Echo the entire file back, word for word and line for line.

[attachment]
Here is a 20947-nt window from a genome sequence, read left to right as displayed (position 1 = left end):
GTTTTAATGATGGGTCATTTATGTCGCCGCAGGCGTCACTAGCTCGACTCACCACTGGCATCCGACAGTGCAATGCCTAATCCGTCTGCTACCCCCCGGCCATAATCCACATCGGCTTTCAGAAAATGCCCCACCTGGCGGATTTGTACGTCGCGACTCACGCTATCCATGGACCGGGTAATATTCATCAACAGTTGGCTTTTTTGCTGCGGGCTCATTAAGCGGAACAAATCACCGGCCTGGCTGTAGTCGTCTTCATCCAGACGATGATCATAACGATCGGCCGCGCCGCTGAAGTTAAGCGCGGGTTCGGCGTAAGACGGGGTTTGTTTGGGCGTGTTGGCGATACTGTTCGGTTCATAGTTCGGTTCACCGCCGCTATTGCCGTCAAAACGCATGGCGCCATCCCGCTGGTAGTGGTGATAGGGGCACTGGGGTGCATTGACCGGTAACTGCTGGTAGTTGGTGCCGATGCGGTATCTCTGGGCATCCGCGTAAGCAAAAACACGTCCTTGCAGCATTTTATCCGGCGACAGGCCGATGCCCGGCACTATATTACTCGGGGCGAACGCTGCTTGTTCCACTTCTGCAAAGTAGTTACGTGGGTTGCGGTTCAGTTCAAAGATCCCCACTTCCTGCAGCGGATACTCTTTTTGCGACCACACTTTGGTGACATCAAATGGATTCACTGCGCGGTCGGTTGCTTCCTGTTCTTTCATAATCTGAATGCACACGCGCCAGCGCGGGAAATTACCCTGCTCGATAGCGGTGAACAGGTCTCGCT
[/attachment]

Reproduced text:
Here is a 20947-nt window from a genome sequence, read left to right as displayed (position 1 = left end):
GTTTTAATGATGGGTCATTTATGTCGCCGCAGGCGTCACTAGCTCGACTCACCACTGGCATCCGACAGTGCAATGCCTAATCCGTCTGCTACCCCCCGGCCATAATCCACATCGGCTTTCAGAAAATGCCCCACCTGGCGGATTTGTACGTCGCGACTCACGCTATCCATGGACCGGGTAATATTCATCAACAGTTGGCTTTTTTGCTGCGGGCTCATTAAGCGGAACAAATCACCGGCCTGGCTGTAGTCGTCTTCATCCAGACGATGATCATAACGATCGGCCGCGCCGCTGAAGTTAAGCGCGGGTTCGGCGTAAGACGGGGTTTGTTTGGGCGTGTTGGCGATACTGTTCGGTTCATAGTTCGGTTCACCGCCGCTATTGCCGTCAAAACGCATGGCGCCATCCCGCTGGTAGTGGTGATAGGGGCACTGGGGTGCATTGACCGGTAACTGCTGGTAGTTGGTGCCGATGCGGTATCTCTGGGCATCCGCGTAAGCAAAAACACGTCCTTGCAGCATTTTATCCGGCGACAGGCCGATGCCCGGCACTATATTACTCGGGGCGAACGCTGCTTGTTCCACTTCTGCAAAGTAGTTACGTGGGTTGCGGTTCAGTTCAAAGATCCCCACTTCCTGCAGCGGATACTCTTTTTGCGACCACACTTTGGTGACATCAAATGGATTCACTGCGCGGTCGGTTGCTTCCTGTTCTTTCATAATCTGAATGCACACGCGCCAGCGCGGGAAATTACCCTGCTCGATAGCGGTGAACAGGTCTCGCT